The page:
Babu read out loud: “Miss Short embarrassed me. She called me a tomboy for sitting on the arm of a chair.” She looked up at me with eyebrows scrunched and lips pouted. A pointed look. It said: “See what I mean?” Maybe a modern teen would just say “da fuck??”
I’m sending this out as a warning. I’m sending it to those of you who are joining the education profession because “it was easier than doing something else.” Or because “you couldn’t get work elsewhere” or my favorite “I wanted summers off.” You exist. I’ve talked to you. I’ve clearly had teachers like this and I hate to admit it, have worked with teachers like this. Even still, you are not as bad as the ones who become teachers for revenge, to reverse the power they never had against their classmates.
When I teach, I try to be careful of everything I say. In order to do what I need to do, I have to work hard to pry apart egos to get through while simultaneously never damaging one. That’s not my job. My job is to teach, and we all know we teach more than our subjects. We lead by example and trust me, we need no more bullies. So don’t be one. Because if you teach that way your students will see you for what you are and either know it’s wrong or use it against you.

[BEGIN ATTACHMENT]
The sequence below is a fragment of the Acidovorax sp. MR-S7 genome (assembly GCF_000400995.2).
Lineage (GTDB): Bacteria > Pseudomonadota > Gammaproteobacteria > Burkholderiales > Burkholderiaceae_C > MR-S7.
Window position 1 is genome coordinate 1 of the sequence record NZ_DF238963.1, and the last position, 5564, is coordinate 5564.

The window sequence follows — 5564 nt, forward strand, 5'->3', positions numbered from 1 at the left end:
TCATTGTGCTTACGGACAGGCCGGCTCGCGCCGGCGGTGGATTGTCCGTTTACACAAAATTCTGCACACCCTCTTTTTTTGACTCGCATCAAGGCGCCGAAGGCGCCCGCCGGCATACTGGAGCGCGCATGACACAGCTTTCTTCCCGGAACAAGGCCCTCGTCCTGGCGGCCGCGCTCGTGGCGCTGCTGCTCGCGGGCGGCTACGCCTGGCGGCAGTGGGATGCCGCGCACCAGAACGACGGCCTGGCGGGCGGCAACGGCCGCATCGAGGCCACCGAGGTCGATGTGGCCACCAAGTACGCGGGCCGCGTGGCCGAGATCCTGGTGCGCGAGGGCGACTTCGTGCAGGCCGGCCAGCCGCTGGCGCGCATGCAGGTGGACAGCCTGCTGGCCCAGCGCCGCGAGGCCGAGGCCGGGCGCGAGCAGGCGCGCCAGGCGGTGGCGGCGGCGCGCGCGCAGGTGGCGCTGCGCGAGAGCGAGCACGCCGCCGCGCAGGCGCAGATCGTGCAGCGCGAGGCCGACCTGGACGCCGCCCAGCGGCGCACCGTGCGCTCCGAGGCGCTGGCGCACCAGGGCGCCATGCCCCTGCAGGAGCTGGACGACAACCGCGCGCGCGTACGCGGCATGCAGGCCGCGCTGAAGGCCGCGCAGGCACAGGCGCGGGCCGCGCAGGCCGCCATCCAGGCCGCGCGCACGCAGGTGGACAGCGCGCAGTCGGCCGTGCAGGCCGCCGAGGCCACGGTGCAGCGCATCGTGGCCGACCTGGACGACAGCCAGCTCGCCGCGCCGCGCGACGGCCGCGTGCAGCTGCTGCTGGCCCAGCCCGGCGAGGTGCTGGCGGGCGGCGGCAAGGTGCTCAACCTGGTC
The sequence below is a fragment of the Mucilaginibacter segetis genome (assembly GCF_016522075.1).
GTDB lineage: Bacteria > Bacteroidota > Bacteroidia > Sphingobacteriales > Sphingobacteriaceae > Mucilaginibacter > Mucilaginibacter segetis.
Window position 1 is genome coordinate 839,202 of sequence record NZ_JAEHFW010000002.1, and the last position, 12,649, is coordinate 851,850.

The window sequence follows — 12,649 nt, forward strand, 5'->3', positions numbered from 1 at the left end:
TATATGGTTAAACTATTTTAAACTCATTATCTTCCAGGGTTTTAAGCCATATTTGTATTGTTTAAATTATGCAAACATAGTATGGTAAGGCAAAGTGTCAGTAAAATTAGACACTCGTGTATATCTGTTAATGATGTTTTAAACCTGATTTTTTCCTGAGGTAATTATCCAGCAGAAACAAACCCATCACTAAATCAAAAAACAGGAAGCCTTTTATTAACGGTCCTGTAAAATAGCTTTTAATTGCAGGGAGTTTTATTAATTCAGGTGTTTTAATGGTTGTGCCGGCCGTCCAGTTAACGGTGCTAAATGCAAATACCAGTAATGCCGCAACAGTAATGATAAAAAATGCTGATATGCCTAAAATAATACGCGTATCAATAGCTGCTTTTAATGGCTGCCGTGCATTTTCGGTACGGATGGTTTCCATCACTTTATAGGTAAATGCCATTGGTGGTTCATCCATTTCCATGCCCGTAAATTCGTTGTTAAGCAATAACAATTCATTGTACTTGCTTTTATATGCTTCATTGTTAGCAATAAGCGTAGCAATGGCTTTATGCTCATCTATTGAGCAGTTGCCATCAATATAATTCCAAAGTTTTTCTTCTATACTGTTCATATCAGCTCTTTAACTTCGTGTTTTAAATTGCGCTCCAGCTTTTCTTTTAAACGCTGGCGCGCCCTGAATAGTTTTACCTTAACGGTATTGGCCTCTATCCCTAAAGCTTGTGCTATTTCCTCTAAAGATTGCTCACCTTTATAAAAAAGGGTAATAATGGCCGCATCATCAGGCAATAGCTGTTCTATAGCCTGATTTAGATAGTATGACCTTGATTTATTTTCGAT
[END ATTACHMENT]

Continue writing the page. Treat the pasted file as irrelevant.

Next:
AND when your students are 98, and you’re long gone, they’ll remember your cruelty. Because you matter to them.
Babu tried to explain to me again today about her teacher. I prodded her asking her why she wrote so much of Miss Short and not her other teachers. She said: “Because she always embarrassed me.” and I realized I was reading the passages wrong. Her casual seeming comments about her teacher were noted, and so often, because they stung. Babu remembered her picking on a boy who sat in the back by the wall, but she couldn’t remember what she picked on him for. And she remembered she also used to pick on a Polish boy but for what it eluded her. Both nice boys, Babu told me with emphasis on the word nice, making it take long to say.
But I remember. She picked on the boy in the back for leaning his head on the wall and leaving grease marks. She picked on the Polish boy for his stutter and made him read out loud to the class and then point it out. His stutter! I remember this because Babu has been telling me these same stories for years and as time is slowly passing for us, she is forgetting what these boys, and herself, were picked on for but she remembers them, their kindness, and their pain at being ridiculed this way.
I remember much more detail about what happened to me in Ms. Caswell’s first grade class. Maybe when I’m 98 -if I get there – I wont. Maybe all my memories of students who I created a safe space for will blot out those memories. They haven’t yet.